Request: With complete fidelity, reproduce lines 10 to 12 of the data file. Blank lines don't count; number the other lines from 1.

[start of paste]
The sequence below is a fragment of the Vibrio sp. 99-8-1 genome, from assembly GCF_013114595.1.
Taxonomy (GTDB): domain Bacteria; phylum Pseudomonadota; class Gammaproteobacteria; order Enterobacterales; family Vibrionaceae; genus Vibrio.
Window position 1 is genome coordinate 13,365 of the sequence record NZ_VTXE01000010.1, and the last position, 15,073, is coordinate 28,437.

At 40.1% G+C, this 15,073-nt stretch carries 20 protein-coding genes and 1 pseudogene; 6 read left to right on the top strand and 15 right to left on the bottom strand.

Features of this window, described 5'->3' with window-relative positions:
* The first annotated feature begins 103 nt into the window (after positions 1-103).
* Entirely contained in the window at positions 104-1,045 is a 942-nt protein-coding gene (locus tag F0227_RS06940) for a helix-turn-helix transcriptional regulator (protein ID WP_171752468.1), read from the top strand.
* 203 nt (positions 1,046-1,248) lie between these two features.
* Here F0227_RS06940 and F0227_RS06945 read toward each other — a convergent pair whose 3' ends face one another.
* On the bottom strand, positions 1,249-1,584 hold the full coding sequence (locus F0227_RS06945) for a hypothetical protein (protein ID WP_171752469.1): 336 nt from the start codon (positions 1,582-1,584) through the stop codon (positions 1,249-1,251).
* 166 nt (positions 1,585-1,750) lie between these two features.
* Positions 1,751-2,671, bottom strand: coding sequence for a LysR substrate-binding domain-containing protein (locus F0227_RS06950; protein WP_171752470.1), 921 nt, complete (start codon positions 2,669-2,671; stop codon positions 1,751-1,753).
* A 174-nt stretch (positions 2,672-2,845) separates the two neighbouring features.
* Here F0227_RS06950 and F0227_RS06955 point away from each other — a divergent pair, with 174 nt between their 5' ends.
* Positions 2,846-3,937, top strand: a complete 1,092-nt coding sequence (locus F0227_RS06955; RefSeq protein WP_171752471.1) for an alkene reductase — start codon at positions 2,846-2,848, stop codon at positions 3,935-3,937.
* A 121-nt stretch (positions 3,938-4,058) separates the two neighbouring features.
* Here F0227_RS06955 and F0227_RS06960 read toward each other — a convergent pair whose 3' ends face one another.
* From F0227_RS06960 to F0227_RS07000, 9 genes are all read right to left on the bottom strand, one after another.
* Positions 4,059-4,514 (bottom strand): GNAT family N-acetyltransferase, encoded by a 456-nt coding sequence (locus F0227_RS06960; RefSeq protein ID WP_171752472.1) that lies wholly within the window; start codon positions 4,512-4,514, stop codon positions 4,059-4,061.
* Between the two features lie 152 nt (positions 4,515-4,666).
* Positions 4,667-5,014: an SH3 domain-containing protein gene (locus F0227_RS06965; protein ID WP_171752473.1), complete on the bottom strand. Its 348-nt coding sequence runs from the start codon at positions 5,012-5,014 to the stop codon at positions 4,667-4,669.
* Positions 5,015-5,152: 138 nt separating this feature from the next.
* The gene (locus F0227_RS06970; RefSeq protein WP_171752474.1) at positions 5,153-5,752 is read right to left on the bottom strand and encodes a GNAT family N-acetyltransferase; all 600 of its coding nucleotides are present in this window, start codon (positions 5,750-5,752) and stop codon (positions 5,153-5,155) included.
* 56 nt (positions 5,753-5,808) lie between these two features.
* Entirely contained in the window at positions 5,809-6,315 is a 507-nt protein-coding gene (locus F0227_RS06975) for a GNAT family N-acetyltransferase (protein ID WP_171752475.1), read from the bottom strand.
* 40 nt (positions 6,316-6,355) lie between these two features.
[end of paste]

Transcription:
* On the bottom strand, positions 1,249-1,584 hold the full coding sequence (locus F0227_RS06945) for a hypothetical protein (protein ID WP_171752469.1): 336 nt from the start codon (positions 1,582-1,584) through the stop codon (positions 1,249-1,251).
* 166 nt (positions 1,585-1,750) lie between these two features.
* Positions 1,751-2,671, bottom strand: coding sequence for a LysR substrate-binding domain-containing protein (locus F0227_RS06950; protein WP_171752470.1), 921 nt, complete (start codon positions 2,669-2,671; stop codon positions 1,751-1,753).